"But it does not change the key facts that e-cigarette use is much safer than smoking".
Almost 3m people in the United Kingdom are now using e-cigarettes, the report claimed, and an estimated 470,000 are using them as "an aid to stop smoking".
"E-cigarettes are a proven stop smoking tool and, while uncertainties undoubtedly remain about their long-term health impact, failing to explore the use of e-cigarettes could lead to the continued use of conventional cigarettes - which now kill around 79,000 people in England every year".
Researchers from the University of Birmingham (UK) stated that, despite the widespread belief that such cigarettes are alternative to Smoking, they should be treated with caution.
Public Health England estimates that e-cigarettes are 95% less harmful than normal cigarettes.
The report, produced by the Commons Science and Technology Select Committee, says that cigarettes and e-cigarettes should not be considered as one and the same thing. "There is no public health rationale for doing so", said committee chairman Norman Lamb.
E-cigarettes, the report said, present an opportunity to "significantly accelerate already declining smoking rates".
"Medically licensed e-cigarettes would make it easier for doctors to discuss and recommend them as a stop smoking tool to aid those quitting smoking".
- The government, the MHRA (Medicines and Healthcare products Regulatory Agency) and the e-cigarette industry should review how approval systems for stop smoking therapies could be streamlined should e-cigarette manufacturers put forward a product for medical licensing.
Maurizio Sarri and Unai Emery look for positives after chaotic derby
And Kovacic is set to get that at Chelsea with Sarri planning to partner him with N'Golo Kante and Jorginho in a midfield three. Maybe there's one moment where he misses three good chances, but another where they'll score three chances that are less clear.
The MPs are calling for the government to consider risk-based regulation to allow more freedom to advertise e-cigarettes as the relatively less harmful option for nicotine addicts.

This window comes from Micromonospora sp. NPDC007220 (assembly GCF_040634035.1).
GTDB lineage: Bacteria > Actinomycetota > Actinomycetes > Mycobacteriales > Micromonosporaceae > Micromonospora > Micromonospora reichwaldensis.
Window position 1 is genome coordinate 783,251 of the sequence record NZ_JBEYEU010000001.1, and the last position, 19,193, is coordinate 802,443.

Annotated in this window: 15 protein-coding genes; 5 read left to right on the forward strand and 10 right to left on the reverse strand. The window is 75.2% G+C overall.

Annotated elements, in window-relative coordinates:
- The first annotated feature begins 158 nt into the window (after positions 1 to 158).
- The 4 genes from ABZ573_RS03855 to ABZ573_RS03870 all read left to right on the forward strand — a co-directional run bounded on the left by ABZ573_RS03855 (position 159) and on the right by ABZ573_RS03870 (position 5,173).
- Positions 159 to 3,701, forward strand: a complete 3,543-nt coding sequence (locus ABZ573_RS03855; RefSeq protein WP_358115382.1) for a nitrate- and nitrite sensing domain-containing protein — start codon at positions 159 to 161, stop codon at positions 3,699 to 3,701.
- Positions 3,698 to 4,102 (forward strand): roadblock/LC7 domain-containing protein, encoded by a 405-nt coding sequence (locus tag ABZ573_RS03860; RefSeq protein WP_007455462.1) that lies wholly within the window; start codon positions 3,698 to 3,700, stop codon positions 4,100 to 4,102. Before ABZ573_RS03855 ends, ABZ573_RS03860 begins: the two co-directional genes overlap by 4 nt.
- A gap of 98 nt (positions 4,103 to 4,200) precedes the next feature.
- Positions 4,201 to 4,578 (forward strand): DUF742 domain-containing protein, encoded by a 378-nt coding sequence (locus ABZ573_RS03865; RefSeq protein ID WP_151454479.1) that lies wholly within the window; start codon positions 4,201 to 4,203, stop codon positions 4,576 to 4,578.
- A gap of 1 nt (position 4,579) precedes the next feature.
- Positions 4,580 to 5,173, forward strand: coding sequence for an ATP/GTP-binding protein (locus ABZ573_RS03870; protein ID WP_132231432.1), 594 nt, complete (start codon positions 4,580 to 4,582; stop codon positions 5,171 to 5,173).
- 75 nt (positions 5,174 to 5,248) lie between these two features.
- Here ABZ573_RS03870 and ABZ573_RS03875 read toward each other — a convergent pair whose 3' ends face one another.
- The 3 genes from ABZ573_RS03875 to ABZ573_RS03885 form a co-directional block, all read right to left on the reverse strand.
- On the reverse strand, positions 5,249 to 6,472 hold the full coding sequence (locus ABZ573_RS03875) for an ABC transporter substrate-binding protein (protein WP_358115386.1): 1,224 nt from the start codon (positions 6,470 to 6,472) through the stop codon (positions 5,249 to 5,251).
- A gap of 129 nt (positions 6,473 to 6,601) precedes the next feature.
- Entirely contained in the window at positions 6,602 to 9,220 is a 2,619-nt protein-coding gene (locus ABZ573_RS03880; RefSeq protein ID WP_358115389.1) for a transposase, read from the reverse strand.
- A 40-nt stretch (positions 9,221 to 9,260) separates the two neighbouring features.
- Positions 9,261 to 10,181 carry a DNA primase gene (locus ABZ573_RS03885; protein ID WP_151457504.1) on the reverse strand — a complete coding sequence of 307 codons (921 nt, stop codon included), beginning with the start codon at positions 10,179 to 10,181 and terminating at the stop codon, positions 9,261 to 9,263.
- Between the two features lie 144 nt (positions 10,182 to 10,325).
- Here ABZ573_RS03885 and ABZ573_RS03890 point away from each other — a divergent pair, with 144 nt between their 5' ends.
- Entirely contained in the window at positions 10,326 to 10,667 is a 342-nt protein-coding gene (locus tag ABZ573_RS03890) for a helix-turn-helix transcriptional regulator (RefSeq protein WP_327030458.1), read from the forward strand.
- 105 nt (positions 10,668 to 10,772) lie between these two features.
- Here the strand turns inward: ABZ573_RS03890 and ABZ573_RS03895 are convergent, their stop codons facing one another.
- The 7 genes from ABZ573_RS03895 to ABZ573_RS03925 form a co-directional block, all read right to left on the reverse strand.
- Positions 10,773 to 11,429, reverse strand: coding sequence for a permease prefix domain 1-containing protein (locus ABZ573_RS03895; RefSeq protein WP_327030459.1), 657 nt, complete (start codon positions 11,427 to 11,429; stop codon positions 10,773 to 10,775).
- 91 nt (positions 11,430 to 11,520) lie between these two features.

It also suggested that policies on how e-cigarettes are taxed and used in public places be reviewed. A long-term research project into their health impact should also be launched with updated evidence available online for health professionals and the public, the committee concluded.
He said: "Businesses, transport providers and public places should stop viewing conventional and e-cigarettes as one and the same".
Controversial proposals to relax laws on e-cigarettes have been warmly welcomed by leading tobacco companies.
But elsewhere, a six month trial at an Isle of Man jail found allowing inmates to smoke e-cigarettes made them calmer and helped them quit smoking.
Norman Lamb MP, the committee chair, said: "Smoking remains a national health crisis and the government should be considering innovative ways of reducing the smoking rate". Nicotine in conventional cigarettes is addictive, but it is other chemicals in tobacco that cause cancer.
"The UK leads the world in harm reduction from tobacco and there is no evidence that they are acting as a gateway into smoking for young people".
MPs want to review a ban preventing such a move - as it would now be considered as tobacco advertising.
A survey in Scotland found young people who use e-cigarettes could be more likely to later smoke tobacco. E-cigarettes were first introduced to the United Kingdom market in 2007.